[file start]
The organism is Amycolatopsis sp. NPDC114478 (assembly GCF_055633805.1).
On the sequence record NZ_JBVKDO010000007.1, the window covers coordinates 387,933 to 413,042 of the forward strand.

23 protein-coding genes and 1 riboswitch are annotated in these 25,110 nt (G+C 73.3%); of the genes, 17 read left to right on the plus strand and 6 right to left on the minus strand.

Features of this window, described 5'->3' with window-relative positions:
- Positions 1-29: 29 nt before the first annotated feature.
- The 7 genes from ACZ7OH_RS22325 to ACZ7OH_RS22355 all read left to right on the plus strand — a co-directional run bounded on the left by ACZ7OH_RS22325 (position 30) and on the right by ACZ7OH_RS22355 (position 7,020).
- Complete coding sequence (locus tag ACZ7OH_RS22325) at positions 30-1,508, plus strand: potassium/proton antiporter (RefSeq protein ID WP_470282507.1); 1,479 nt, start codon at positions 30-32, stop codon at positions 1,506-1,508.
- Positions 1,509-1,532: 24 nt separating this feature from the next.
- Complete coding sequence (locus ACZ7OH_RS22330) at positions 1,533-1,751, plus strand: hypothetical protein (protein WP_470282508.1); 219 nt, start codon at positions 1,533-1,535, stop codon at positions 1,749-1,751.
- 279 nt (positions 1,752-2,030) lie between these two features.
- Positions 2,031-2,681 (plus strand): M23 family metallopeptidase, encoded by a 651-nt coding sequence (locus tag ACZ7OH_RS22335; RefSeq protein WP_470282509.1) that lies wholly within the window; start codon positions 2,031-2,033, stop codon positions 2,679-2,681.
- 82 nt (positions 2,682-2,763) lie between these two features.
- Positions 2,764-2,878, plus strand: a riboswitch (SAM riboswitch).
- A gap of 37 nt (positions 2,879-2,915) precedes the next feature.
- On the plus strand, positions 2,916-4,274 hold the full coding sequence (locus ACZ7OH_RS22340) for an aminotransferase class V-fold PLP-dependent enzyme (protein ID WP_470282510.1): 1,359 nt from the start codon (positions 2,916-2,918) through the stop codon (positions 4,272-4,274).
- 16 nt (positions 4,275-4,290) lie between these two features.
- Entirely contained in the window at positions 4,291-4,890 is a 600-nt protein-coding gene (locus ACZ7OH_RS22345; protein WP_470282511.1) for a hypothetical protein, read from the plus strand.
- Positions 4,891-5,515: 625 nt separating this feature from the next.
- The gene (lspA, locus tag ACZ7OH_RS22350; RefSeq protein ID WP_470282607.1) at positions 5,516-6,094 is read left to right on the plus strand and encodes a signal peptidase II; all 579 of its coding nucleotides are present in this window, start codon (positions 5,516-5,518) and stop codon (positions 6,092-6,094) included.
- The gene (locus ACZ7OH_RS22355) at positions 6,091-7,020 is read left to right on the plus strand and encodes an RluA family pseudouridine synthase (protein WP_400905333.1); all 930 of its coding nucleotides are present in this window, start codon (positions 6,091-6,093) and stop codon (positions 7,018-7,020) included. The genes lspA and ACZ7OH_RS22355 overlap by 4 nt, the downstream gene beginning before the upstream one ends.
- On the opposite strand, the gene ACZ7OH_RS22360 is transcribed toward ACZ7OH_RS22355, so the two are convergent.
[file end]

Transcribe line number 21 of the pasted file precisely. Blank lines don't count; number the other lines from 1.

- On the opposite strand, the gene ACZ7OH_RS22360 is transcribed toward ACZ7OH_RS22355, so the two are convergent.